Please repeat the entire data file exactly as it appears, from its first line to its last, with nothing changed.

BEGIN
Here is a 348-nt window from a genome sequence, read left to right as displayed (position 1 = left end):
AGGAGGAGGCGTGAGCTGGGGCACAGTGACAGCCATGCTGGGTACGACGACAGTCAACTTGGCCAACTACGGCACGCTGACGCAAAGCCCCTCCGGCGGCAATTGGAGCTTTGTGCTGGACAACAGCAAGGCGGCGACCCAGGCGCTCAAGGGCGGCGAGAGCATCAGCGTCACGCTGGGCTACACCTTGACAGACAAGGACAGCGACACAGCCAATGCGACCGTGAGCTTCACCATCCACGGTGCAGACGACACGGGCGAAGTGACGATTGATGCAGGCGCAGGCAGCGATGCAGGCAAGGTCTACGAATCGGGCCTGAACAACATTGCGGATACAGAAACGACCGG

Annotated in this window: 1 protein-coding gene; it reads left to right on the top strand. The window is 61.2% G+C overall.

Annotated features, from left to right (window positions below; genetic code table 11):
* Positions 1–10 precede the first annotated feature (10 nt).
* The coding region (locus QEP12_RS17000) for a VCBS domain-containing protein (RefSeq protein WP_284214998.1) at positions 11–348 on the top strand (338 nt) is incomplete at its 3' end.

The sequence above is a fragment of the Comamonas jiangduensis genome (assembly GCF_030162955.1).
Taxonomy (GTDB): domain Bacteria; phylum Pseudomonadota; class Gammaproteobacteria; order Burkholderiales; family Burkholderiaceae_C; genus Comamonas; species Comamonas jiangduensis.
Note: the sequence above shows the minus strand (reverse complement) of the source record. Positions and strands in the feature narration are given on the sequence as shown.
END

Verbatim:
Here is a 348-nt window from a genome sequence, read left to right as displayed (position 1 = left end):
AGGAGGAGGCGTGAGCTGGGGCACAGTGACAGCCATGCTGGGTACGACGACAGTCAACTTGGCCAACTACGGCACGCTGACGCAAAGCCCCTCCGGCGGCAATTGGAGCTTTGTGCTGGACAACAGCAAGGCGGCGACCCAGGCGCTCAAGGGCGGCGAGAGCATCAGCGTCACGCTGGGCTACACCTTGACAGACAAGGACAGCGACACAGCCAATGCGACCGTGAGCTTCACCATCCACGGTGCAGACGACACGGGCGAAGTGACGATTGATGCAGGCGCAGGCAGCGATGCAGGCAAGGTCTACGAATCGGGCCTGAACAACATTGCGGATACAGAAACGACCGG

Annotated in this window: 1 protein-coding gene; it reads left to right on the top strand. The window is 61.2% G+C overall.

Annotated features, from left to right (window positions below; genetic code table 11):
* Positions 1–10 precede the first annotated feature (10 nt).
* The coding region (locus QEP12_RS17000) for a VCBS domain-containing protein (RefSeq protein WP_284214998.1) at positions 11–348 on the top strand (338 nt) is incomplete at its 3' end.

The sequence above is a fragment of the Comamonas jiangduensis genome (assembly GCF_030162955.1).
Taxonomy (GTDB): domain Bacteria; phylum Pseudomonadota; class Gammaproteobacteria; order Burkholderiales; family Burkholderiaceae_C; genus Comamonas; species Comamonas jiangduensis.
Note: the sequence above shows the minus strand (reverse complement) of the source record. Positions and strands in the feature narration are given on the sequence as shown.